The people behind a closely-watched proposal to put several traditional public schools in DeKalb County under private management say there is no reason their petition should be denied.
Proponents of the Druid Hills Charter Cluster responded Tuesday to skeptical questions the county school district administration had raised, saying they had no plans to change their application for a “charter cluster.”
The petition is the first in the state that would convert a cluster of traditional public schools to charter status, allowing them to operate independently of the central administration. If it is approved, others may follow.
“We don’t see any reason to amend a petition that is already complete and meets all the requirements of law,” said Kathleen Mathers, a DeKalb resident who will serve on the charter cluster’s board if the petition is approved.
Earlier this month, the DeKalb County School District issued a review of the petition that sounded dubious about its prospects. The administration raised concerns about financing and the capacity for programs such as pre-kindergarten and special education. It also questioned evidence of teacher support and asked for a “rationale” explaining why an independent cluster “would not have the potential of dividing the community” by race and other differences.
A spokesman for Superintendent Michael Thurmond could not be reached for comment. His administration must make a recommendation to the nine-member school board, which Mathers said must vote by Nov. 15.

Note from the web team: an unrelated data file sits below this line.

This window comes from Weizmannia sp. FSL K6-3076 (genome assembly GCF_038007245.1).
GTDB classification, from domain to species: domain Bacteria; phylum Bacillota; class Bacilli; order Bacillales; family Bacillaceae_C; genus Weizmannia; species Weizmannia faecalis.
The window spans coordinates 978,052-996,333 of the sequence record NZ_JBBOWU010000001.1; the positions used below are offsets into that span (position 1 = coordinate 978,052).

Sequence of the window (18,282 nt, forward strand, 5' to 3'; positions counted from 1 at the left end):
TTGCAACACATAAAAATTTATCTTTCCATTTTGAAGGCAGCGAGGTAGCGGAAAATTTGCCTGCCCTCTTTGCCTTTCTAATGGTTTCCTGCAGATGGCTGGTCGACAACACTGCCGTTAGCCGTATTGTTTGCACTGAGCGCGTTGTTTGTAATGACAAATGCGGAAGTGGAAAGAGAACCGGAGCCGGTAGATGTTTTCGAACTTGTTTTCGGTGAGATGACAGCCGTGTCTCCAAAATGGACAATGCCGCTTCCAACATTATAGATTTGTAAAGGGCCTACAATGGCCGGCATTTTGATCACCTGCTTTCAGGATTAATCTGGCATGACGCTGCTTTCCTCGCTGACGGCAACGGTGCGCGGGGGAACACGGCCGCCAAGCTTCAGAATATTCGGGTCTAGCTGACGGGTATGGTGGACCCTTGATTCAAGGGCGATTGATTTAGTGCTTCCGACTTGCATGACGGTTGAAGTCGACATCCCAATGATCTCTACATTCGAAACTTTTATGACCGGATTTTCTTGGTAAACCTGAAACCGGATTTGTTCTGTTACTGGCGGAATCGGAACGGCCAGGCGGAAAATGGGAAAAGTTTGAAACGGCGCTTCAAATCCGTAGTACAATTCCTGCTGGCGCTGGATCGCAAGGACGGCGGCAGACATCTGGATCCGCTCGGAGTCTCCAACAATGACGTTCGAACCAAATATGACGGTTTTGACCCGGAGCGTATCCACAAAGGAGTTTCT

The petitioners say the answers to DeKalb’s questions were contained within the original petition and the appendices. A document they filed with the district Tuesday points administrators to the relevant passages.
The petitioners also note that the Georgia Department of Education reviewed the petition and determined that it “meets the requirements of rule and law and is in the public interest” — and that the DeKalb board should approve it.
Louis Erste, state charter schools division director, confirmed his agency issued that assessment, saying it was the result of an “informal service” offered on a first-come, first-served basis, “if we have the time.”
Mathers, who previously served as the executive director of the Governor’s Office of Student Achievement, said the message from DOE came in an email. She said it gave her and her fellow petitioners the confidence to leave their petition unchanged, except for minor edits such as revised page numbers.
The petition, if it succeeds, would allow a private entity to run Druid Hills High School and the middle school and five elementary schools that feed it. The petitioners say the schools would get no more money than already allotted but that they could provide more with the money than the current administration is able to do.
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